Canada's worst mass shooting also happened in Montreal. Gunman Marc Lepine killed 14 women at the Ecole Polytechnic on Dec. 6, 1989, before shooting himself.
The 25-year-old Lepine roamed the halls of the school firing a rifle, specifically targeting women whom he claimed in a suicide note had ruined his life. Nine other women and four men were wounded.
That shooting spurred efforts for new gun laws and greater awareness of societal violence _ particularly domestic abuse. Canada's tighter gun law was achieved mainly as the results of efforts by survivors and relatives of Lepine's victims.
Dawson is more of a pre-college division than a traditional university. It was the first English-language institution in Quebec's network of university preparatory colleges when it was founded in 1969. With about 10,000 students, it is the largest college of general and vocational education, known by its French acronym CEGEP, in the province.
Witnesses to Wednesday's attack said a man wearing a black trench coat entered the school cafeteria and opened fire without uttering a word.
Derick Osei, 19, said he was walking down the stairs to the cafeteria when he saw a man with a gun.
``He ... just started shooting up the place. I ran up to the third floor and I looked down and he was still shooting,'' Osei said. ``He was hiding behind the vending machines and he came out with a gun and started pointing and pointed at me. So I ran up the stairs. I saw a girl get shot in the leg.''
Osei said people in the cafeteria were all lying on the floor.
``I saw the gunman who was dressed in black and at that time he was shooting at people,'' student Michel Boyer told CTV. ``I immediately hit the floor. It was probably one of the most frightening moments of my life.''
``He was shooting randomly, I didn't know what he was shooting at, but everyone was screaming, Get out of the building!'' Boyer said. ``Everybody was in tears. Everybody was so worried for their own safety for their own lives.''
Raamias Hernandez, 19, said he had just finished his class when he saw everyone start to run.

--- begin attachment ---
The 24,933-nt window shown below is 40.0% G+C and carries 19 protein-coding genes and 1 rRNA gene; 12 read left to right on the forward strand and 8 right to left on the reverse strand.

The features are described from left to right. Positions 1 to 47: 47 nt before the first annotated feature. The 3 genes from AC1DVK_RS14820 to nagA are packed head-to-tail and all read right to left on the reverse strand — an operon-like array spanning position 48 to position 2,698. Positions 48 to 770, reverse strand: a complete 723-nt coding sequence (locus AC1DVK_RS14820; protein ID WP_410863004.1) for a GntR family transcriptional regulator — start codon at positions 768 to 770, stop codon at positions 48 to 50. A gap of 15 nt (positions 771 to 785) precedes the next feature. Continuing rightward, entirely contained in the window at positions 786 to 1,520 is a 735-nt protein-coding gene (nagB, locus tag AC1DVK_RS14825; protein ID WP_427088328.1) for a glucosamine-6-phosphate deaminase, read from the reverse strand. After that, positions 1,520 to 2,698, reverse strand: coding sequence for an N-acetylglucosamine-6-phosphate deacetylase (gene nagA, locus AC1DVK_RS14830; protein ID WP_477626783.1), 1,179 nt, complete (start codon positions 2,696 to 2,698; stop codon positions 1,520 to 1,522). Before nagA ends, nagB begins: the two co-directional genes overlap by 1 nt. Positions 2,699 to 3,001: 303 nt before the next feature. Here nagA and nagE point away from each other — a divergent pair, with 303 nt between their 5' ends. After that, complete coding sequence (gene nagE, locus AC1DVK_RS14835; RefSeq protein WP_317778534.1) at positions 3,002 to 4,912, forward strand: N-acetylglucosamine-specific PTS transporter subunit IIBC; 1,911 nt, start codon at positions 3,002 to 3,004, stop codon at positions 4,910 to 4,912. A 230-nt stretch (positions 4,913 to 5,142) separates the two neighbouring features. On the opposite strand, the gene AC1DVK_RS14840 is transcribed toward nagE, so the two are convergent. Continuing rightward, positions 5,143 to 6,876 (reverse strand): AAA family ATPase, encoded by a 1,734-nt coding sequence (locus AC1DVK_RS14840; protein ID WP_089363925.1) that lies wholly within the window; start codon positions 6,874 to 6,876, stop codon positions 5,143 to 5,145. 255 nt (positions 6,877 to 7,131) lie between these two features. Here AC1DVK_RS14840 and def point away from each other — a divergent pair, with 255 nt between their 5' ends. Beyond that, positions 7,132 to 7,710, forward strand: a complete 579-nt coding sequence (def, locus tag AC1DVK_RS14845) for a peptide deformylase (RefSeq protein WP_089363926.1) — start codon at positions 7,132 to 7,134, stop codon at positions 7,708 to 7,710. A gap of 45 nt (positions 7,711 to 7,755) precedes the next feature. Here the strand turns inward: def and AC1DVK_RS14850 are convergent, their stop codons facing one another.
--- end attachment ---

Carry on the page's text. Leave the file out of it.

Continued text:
He said the gunman was dressed in a black jacket and had a mohawk haircut. Hernandez said he started to take pictures with his cell phone with his friend and the suspect saw them and started shooting.
Vastava said he saw a man in military fatigues with ``a big rifle'' storm the cafeteria.
``He just started shooting at people,'' Vastava said, adding that he heard about 20 shots fired. He also said teachers ran through the halls telling students to get out. ``We all ran upstairs.''
Barone, 17, said he was sitting in the cafeteria with his girlfriend and some friends when he heard some shots.
``At first I thought it was a firecracker,'' he said. ``Then I turned around and I saw him. He was dressed in a black trench coat and I saw his hand firing a handgun in every direction.''
Barone said a police officer emerged from a corner next to the cafeteria and fired a shot in the direction of the gunman no more than several yards away and missed him. Five or six more police officers showed up, he said. Barone said it was like a running battle with five or six shots fired in both directions every minute.
After police eventually killed the gunman, the officers helped the students leave the cafeteria, crawling out on their bellies along a wall.
Barone said as they were crawling out toward an exit they saw a girl who had been shot in the torso and who was face down surrounded by a pool of blood.
He said officers told them: ``Don't look, don't look. Keep going out.''
AP Writer Rob Gillies contributed to this report from Toronto.